ABLE accounts have no impact on an individual’s Medicaid eligibility. However, ABLE account balances in excess of $100,000 are counted toward the SSI program’s $2,000 individual resource limit. Thus, an individual’s SSI benefits are suspended, but not terminated, when his or her ABLE account balance exceeds $102,000 (assuming the individual has no other assets). In addition, distributions from an ABLE account to pay housing expenses count toward the SSI income limit.
For contributions made before 2026, the designated beneficiary can claim the saver’s credit for contributions made to his or her ABLE account.
We can help with the options
There are many choices. ABLE accounts are established under state programs. An account may be opened under any state’s program (if the state allows out-of-state participants). The funds in an account can be invested in a variety of options and the account’s investment directions can be changed up to twice a year. Contact us if you’d like more details about setting up or maintaining an ABLE account.
© 2019

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Deciding whether a merger or acquisition is the right move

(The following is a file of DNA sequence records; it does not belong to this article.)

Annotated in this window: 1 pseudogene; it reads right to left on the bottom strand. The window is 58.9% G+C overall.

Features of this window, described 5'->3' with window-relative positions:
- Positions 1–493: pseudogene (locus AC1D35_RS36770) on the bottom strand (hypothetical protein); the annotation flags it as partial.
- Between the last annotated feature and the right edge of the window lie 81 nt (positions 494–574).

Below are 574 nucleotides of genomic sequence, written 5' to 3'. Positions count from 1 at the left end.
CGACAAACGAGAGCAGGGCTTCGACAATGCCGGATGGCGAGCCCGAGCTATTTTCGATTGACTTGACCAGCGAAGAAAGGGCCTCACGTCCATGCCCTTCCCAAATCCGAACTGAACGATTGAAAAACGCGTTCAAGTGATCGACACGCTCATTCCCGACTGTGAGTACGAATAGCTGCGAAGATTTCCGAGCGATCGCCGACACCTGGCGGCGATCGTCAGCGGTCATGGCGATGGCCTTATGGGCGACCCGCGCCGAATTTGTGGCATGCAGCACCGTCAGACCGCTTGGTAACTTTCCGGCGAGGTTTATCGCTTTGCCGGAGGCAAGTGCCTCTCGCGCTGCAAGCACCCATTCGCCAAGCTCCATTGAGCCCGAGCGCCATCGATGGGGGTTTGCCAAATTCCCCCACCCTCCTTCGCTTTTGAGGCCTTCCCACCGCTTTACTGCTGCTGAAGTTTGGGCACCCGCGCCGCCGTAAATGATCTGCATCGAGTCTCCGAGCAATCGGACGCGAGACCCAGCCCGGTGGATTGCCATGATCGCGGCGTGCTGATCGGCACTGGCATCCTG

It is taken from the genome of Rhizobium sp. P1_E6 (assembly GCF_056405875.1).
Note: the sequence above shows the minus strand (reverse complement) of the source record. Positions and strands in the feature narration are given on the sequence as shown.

Merging with, or acquiring, another company is one of the best ways to grow rapidly. You might be able to significantly boost revenue, literally overnight, by acquiring another business. In contrast, achieving a comparable rate of growth organically — by increasing sales of existing products and services or adding new product and service lines — can take years.
There are, of course, multiple factors to consider before making such a move. But your primary evaluative objective is to weigh the potential advantages against the risks.
Does it make sense?
On the plus side, an acquisition might enable your company to expand into new geographic areas and new customer segments more quickly and easily. You can do this via a horizontal acquisition (acquiring another company that’s similar to yours) or a vertical acquisition (acquiring another company along your supply chain).
There are also some potential drawbacks to completing a merger or acquisition. It’s a costly process from both financial and time-commitment perspectives. In a worst-case scenario, an ill-advised merger or acquisition could spell doom for a business that overextends itself financially or overreaches its functional capabilities.
Thus, you should determine how much the transaction will cost and how it will be financed before beginning the M&A process. Also try to get an idea of how much time you and your key managers will have to spend on M&A-related tasks in the coming months — and how this could impact your existing operations.